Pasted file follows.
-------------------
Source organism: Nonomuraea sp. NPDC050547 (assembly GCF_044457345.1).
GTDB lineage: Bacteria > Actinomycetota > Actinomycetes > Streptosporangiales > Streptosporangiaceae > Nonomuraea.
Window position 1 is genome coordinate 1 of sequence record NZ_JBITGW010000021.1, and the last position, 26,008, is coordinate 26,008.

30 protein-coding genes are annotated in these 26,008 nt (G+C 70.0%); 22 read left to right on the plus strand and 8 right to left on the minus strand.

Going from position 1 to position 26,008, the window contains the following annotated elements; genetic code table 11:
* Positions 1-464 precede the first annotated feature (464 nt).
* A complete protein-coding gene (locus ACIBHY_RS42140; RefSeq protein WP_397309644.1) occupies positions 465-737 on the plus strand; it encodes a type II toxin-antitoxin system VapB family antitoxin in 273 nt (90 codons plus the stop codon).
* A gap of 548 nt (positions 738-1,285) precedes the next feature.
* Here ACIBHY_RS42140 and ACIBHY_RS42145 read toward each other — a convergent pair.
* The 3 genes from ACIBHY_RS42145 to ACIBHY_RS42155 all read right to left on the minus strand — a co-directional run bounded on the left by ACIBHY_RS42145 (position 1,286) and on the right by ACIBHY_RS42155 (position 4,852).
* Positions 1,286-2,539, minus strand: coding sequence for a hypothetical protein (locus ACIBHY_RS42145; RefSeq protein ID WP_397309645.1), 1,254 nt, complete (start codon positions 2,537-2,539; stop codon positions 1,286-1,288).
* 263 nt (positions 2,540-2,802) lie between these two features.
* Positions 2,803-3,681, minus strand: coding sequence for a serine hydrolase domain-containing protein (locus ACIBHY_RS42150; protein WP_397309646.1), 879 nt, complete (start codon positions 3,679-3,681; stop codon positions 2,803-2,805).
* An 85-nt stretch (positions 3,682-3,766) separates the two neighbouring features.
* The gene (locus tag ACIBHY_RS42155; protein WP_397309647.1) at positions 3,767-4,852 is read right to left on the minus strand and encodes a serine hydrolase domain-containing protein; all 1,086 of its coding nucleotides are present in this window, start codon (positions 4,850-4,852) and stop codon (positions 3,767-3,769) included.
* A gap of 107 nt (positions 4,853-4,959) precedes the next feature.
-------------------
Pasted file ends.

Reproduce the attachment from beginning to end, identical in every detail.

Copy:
Source organism: Nonomuraea sp. NPDC050547 (assembly GCF_044457345.1).
GTDB lineage: Bacteria > Actinomycetota > Actinomycetes > Streptosporangiales > Streptosporangiaceae > Nonomuraea.
Window position 1 is genome coordinate 1 of sequence record NZ_JBITGW010000021.1, and the last position, 26,008, is coordinate 26,008.

30 protein-coding genes are annotated in these 26,008 nt (G+C 70.0%); 22 read left to right on the plus strand and 8 right to left on the minus strand.

Going from position 1 to position 26,008, the window contains the following annotated elements; genetic code table 11:
* Positions 1-464 precede the first annotated feature (464 nt).
* A complete protein-coding gene (locus ACIBHY_RS42140; RefSeq protein WP_397309644.1) occupies positions 465-737 on the plus strand; it encodes a type II toxin-antitoxin system VapB family antitoxin in 273 nt (90 codons plus the stop codon).
* A gap of 548 nt (positions 738-1,285) precedes the next feature.
* Here ACIBHY_RS42140 and ACIBHY_RS42145 read toward each other — a convergent pair.
* The 3 genes from ACIBHY_RS42145 to ACIBHY_RS42155 all read right to left on the minus strand — a co-directional run bounded on the left by ACIBHY_RS42145 (position 1,286) and on the right by ACIBHY_RS42155 (position 4,852).
* Positions 1,286-2,539, minus strand: coding sequence for a hypothetical protein (locus ACIBHY_RS42145; RefSeq protein ID WP_397309645.1), 1,254 nt, complete (start codon positions 2,537-2,539; stop codon positions 1,286-1,288).
* 263 nt (positions 2,540-2,802) lie between these two features.
* Positions 2,803-3,681, minus strand: coding sequence for a serine hydrolase domain-containing protein (locus ACIBHY_RS42150; protein WP_397309646.1), 879 nt, complete (start codon positions 3,679-3,681; stop codon positions 2,803-2,805).
* An 85-nt stretch (positions 3,682-3,766) separates the two neighbouring features.
* The gene (locus tag ACIBHY_RS42155; protein WP_397309647.1) at positions 3,767-4,852 is read right to left on the minus strand and encodes a serine hydrolase domain-containing protein; all 1,086 of its coding nucleotides are present in this window, start codon (positions 4,850-4,852) and stop codon (positions 3,767-3,769) included.
* A gap of 107 nt (positions 4,853-4,959) precedes the next feature.